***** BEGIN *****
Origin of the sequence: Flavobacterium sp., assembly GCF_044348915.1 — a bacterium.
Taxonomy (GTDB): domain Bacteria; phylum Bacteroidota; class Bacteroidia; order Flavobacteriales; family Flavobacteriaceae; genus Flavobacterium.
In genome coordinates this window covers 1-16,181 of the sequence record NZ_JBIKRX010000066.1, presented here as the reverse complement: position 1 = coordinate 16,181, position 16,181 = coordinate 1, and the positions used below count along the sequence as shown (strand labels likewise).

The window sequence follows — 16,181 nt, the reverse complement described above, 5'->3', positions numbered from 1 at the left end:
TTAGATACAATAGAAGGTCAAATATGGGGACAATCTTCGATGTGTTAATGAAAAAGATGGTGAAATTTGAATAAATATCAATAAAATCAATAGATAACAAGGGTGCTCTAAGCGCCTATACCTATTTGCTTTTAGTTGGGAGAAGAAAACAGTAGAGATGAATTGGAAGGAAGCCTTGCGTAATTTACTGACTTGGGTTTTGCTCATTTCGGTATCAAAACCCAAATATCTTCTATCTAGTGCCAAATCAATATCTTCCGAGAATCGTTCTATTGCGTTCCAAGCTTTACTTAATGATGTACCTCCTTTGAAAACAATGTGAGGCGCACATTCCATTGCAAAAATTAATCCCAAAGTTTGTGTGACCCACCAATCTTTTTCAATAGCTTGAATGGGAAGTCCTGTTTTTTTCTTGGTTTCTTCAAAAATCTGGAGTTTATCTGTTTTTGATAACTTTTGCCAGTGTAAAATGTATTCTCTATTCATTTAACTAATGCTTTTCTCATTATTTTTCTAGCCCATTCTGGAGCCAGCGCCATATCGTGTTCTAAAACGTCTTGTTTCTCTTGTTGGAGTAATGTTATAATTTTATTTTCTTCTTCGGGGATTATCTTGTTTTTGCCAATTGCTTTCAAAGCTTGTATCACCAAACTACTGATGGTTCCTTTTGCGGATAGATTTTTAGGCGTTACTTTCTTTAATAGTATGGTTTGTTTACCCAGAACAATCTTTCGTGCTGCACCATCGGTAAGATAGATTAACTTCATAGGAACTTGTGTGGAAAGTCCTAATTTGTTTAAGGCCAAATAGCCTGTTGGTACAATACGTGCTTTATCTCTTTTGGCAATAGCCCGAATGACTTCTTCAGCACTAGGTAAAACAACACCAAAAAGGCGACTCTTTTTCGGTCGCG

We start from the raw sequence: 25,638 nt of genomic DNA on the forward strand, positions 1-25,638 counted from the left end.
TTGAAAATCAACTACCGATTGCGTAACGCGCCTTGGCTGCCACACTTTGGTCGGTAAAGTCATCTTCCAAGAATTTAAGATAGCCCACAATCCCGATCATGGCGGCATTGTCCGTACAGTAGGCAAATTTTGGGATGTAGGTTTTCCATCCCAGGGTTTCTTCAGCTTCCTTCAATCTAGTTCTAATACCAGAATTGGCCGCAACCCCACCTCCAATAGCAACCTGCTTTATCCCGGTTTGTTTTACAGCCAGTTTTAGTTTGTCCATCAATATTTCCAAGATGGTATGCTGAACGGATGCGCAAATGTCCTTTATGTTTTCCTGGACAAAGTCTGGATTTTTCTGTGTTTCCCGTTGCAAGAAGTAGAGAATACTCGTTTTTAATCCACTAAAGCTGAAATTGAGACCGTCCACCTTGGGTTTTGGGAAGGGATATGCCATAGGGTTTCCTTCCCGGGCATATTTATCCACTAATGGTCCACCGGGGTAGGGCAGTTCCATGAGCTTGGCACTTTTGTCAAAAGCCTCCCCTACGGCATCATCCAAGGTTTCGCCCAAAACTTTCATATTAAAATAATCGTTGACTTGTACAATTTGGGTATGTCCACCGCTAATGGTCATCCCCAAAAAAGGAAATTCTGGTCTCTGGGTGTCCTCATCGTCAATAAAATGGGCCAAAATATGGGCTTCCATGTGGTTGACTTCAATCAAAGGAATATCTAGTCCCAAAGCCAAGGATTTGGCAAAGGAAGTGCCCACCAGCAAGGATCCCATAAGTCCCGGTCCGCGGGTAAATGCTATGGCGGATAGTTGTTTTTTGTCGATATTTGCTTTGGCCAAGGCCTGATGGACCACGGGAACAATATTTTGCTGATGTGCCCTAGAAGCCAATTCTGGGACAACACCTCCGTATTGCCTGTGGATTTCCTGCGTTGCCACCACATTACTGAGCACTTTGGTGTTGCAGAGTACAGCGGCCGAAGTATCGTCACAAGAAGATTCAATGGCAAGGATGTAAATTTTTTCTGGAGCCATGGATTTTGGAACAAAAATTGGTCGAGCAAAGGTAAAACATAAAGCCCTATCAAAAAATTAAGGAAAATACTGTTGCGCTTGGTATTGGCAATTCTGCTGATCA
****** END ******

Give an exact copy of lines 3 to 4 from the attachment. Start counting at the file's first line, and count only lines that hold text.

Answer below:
In genome coordinates this window covers 1-16,181 of the sequence record NZ_JBIKRX010000066.1, presented here as the reverse complement: position 1 = coordinate 16,181, position 16,181 = coordinate 1, and the positions used below count along the sequence as shown (strand labels likewise).

The window sequence follows — 16,181 nt, the reverse complement described above, 5'->3', positions numbered from 1 at the left end: